Chapter 7: Wedding Fairs and Bridal Shows
Chapter 8: What works for me
Advertising in Wedding Magazines, leaflets and printed media to promote your wedding photography. Spend: £2238. Ad cost per booking: £1119
As we all know, cold calls aren’t usually the bringers of good news.
If a service is worth having you wouldn’t normally expect people to jump out from bushes without warning selling you ‘widget x’.
That’s the first point. If something was really that good at generating business it would be talked about all over the place, Facebook groups, forums, Twitter and it would be talked about yesterday and already be over sold.
Not via a cold call at 9.45 whilst you’re signing for a parcel at the front door and your dog’s howling the place down to let me know someone is there.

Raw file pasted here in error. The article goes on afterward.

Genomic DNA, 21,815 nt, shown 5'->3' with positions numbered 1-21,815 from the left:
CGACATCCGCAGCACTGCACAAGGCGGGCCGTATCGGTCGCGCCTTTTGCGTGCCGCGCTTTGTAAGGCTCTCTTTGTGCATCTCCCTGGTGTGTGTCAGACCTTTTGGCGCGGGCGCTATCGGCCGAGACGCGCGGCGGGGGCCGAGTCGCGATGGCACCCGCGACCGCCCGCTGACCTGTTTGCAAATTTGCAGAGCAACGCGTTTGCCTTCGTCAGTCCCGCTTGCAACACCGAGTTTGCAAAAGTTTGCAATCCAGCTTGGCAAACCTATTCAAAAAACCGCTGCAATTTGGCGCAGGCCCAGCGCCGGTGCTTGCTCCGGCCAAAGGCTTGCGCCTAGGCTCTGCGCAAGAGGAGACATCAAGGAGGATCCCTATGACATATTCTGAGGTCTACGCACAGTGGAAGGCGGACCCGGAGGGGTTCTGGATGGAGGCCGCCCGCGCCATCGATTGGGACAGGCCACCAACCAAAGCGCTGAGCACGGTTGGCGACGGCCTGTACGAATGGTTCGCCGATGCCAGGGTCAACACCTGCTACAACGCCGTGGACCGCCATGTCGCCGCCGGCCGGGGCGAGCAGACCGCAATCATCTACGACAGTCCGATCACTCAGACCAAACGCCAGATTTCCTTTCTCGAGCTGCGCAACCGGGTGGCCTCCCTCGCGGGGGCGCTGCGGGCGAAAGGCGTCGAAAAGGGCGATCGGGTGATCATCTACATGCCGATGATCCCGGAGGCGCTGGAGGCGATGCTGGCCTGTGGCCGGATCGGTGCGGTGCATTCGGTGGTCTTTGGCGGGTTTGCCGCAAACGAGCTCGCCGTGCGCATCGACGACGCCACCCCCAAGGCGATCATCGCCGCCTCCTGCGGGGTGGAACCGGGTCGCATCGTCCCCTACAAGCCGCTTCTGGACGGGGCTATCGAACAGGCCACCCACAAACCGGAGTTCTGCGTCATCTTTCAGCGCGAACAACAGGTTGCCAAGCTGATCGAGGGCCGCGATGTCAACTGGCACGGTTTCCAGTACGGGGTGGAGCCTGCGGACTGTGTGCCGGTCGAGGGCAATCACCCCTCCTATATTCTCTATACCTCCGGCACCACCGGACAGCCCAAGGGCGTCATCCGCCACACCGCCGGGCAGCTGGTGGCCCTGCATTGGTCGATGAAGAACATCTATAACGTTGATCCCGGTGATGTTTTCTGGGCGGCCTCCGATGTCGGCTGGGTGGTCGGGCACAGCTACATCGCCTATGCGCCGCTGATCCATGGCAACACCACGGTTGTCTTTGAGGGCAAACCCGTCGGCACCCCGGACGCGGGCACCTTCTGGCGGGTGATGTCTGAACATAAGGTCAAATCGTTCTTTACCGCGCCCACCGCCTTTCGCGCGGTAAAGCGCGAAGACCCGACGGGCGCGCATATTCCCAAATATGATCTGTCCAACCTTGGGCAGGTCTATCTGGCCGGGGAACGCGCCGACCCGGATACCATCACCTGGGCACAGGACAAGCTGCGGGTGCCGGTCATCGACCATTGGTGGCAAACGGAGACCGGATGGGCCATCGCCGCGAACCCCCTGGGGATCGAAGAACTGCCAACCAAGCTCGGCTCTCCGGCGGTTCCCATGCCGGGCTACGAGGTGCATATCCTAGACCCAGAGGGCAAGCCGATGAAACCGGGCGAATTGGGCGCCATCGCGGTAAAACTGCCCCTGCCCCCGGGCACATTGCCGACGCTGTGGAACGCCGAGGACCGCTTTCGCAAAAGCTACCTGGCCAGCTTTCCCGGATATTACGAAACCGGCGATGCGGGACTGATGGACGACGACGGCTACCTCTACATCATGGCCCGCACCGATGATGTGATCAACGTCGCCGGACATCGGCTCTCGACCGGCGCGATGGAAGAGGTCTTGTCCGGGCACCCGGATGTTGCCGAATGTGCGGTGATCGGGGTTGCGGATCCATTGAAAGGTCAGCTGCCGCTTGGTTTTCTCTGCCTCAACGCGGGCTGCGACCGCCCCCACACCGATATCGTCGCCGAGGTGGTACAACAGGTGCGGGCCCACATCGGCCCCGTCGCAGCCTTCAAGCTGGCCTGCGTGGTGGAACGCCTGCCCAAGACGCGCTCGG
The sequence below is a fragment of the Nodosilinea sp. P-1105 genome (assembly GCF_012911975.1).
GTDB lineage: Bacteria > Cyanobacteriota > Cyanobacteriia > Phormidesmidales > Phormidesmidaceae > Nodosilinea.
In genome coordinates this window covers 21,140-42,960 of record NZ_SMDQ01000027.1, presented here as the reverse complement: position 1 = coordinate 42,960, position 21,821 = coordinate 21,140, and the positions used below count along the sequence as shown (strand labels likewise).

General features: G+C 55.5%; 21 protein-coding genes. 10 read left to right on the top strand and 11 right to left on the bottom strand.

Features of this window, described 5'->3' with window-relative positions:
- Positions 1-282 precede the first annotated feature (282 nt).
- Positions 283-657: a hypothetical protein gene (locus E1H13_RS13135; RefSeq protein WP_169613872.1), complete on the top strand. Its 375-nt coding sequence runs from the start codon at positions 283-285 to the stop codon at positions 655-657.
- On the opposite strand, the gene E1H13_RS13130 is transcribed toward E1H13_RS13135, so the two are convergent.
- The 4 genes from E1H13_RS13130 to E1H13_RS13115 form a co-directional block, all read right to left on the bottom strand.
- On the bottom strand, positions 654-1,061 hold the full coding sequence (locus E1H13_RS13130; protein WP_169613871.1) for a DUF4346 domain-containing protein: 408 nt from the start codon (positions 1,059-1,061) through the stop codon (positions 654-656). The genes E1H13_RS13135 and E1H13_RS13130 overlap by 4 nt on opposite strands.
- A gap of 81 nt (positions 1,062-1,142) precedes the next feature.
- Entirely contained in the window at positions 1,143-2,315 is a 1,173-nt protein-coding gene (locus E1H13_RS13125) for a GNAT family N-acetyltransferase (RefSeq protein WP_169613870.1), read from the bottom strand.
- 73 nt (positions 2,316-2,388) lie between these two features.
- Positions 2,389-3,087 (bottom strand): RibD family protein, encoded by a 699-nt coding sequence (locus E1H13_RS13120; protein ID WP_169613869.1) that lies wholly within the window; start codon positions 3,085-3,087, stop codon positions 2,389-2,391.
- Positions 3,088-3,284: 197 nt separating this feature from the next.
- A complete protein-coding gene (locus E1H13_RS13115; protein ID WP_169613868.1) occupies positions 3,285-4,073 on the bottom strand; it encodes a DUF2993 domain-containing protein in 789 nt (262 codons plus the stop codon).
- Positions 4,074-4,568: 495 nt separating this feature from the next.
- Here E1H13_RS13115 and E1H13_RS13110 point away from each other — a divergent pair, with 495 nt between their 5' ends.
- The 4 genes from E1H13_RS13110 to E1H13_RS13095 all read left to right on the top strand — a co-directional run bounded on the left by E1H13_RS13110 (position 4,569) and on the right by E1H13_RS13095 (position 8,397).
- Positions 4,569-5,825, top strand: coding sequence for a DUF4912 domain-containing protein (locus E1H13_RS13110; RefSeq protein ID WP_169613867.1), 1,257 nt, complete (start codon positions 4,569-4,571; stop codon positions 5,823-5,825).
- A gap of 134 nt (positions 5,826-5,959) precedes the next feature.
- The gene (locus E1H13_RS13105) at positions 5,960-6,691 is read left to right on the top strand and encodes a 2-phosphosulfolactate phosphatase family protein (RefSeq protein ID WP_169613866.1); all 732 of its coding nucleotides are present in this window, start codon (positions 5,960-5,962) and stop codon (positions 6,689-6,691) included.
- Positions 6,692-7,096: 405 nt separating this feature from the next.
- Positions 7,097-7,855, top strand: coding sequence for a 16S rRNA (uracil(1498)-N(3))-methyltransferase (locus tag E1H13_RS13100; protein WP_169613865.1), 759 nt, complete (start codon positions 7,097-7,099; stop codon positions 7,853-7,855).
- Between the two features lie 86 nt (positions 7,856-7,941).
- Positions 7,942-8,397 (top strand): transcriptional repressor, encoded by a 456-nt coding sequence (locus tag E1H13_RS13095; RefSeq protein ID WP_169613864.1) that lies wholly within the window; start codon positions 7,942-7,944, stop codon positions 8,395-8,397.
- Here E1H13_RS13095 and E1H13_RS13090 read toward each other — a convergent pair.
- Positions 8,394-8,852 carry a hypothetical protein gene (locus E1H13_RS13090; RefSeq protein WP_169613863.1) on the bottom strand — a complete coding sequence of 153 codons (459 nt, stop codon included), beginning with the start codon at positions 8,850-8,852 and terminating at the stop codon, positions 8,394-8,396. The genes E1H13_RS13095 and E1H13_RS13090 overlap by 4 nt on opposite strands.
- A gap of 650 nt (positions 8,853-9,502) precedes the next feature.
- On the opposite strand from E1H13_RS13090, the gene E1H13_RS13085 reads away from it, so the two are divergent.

And rest assured. In five years I’ve never had a call that was worth my while. Never.
Yet, they call, they grind you down and you think ‘I’ll give it a go’ and boom you’re in ‘Guides for Brides’ for a year. I believe in going hard or going home (sorry Will) in respect to advertising. I know how I look at magazines, (small ads will never catch my eye) so I paid £234 for a half page ad in Guides for Brides. Below is the ad I used:
As you can see, nice couple, not too busy or distracting. Details are clearly there and I had two enquiries from it (which would be ace if it wasn’t from other photographers wanting to assist me).
I get so, so many emails from togs starting out wanting to assist. This isn’t me beingshowy either. EVERYONE get’s them if they’re visible enough.
So that was guide for brides, nicest ad in their book, not a single result. POOF! money gone.
Next up was the Stylish Events Magazine which is handed out for 6 months at all their wedding fairs. For this I took out a full page A4 ad for £500. I no longer have the ad but as Stylish Events do a hefty amount of wedding fairs the magazine ad, whilst relatively costly had a targeted audience, was handed out to every show entrant and yet nothing came in as a result.